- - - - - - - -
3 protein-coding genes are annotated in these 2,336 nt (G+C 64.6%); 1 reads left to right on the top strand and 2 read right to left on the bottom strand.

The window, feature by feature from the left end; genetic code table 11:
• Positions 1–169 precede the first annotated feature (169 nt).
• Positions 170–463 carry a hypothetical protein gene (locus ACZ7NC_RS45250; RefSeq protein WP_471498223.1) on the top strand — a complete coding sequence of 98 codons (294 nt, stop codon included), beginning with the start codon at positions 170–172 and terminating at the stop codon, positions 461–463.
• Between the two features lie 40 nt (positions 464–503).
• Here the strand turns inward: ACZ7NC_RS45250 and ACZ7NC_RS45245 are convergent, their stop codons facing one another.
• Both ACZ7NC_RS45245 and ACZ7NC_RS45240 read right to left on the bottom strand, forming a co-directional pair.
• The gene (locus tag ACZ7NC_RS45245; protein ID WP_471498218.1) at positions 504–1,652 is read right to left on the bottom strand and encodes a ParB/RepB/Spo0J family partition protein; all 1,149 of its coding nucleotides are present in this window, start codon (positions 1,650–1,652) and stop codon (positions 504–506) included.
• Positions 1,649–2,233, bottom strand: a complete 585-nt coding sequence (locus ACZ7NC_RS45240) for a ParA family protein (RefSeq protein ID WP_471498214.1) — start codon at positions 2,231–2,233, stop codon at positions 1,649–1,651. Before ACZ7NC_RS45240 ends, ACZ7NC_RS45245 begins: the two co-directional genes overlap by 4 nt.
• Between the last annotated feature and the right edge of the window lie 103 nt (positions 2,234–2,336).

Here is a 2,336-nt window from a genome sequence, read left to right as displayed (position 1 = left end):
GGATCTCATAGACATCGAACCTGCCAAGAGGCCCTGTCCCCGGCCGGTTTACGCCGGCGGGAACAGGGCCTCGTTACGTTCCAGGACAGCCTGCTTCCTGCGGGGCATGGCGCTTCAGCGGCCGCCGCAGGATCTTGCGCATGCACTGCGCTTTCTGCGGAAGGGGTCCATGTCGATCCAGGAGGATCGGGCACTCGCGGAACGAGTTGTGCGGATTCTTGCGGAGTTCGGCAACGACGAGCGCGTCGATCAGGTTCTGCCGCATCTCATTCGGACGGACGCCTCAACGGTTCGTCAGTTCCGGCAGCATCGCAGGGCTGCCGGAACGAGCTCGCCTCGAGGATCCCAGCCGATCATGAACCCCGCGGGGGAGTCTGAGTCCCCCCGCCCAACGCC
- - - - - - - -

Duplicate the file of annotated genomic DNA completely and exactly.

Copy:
3 protein-coding genes are annotated in these 2,336 nt (G+C 64.6%); 1 reads left to right on the top strand and 2 read right to left on the bottom strand.

The window, feature by feature from the left end; genetic code table 11:
• Positions 1–169 precede the first annotated feature (169 nt).
• Positions 170–463 carry a hypothetical protein gene (locus ACZ7NC_RS45250; RefSeq protein WP_471498223.1) on the top strand — a complete coding sequence of 98 codons (294 nt, stop codon included), beginning with the start codon at positions 170–172 and terminating at the stop codon, positions 461–463.
• Between the two features lie 40 nt (positions 464–503).
• Here the strand turns inward: ACZ7NC_RS45250 and ACZ7NC_RS45245 are convergent, their stop codons facing one another.
• Both ACZ7NC_RS45245 and ACZ7NC_RS45240 read right to left on the bottom strand, forming a co-directional pair.
• The gene (locus tag ACZ7NC_RS45245; protein ID WP_471498218.1) at positions 504–1,652 is read right to left on the bottom strand and encodes a ParB/RepB/Spo0J family partition protein; all 1,149 of its coding nucleotides are present in this window, start codon (positions 1,650–1,652) and stop codon (positions 504–506) included.
• Positions 1,649–2,233, bottom strand: a complete 585-nt coding sequence (locus ACZ7NC_RS45240) for a ParA family protein (RefSeq protein ID WP_471498214.1) — start codon at positions 2,231–2,233, stop codon at positions 1,649–1,651. Before ACZ7NC_RS45240 ends, ACZ7NC_RS45245 begins: the two co-directional genes overlap by 4 nt.
• Between the last annotated feature and the right edge of the window lie 103 nt (positions 2,234–2,336).

Here is a 2,336-nt window from a genome sequence, read left to right as displayed (position 1 = left end):
GGATCTCATAGACATCGAACCTGCCAAGAGGCCCTGTCCCCGGCCGGTTTACGCCGGCGGGAACAGGGCCTCGTTACGTTCCAGGACAGCCTGCTTCCTGCGGGGCATGGCGCTTCAGCGGCCGCCGCAGGATCTTGCGCATGCACTGCGCTTTCTGCGGAAGGGGTCCATGTCGATCCAGGAGGATCGGGCACTCGCGGAACGAGTTGTGCGGATTCTTGCGGAGTTCGGCAACGACGAGCGCGTCGATCAGGTTCTGCCGCATCTCATTCGGACGGACGCCTCAACGGTTCGTCAGTTCCGGCAGCATCGCAGGGCTGCCGGAACGAGCTCGCCTCGAGGATCCCAGCCGATCATGAACCCCGCGGGGGAGTCTGAGTCCCCCCGCCCAACGCC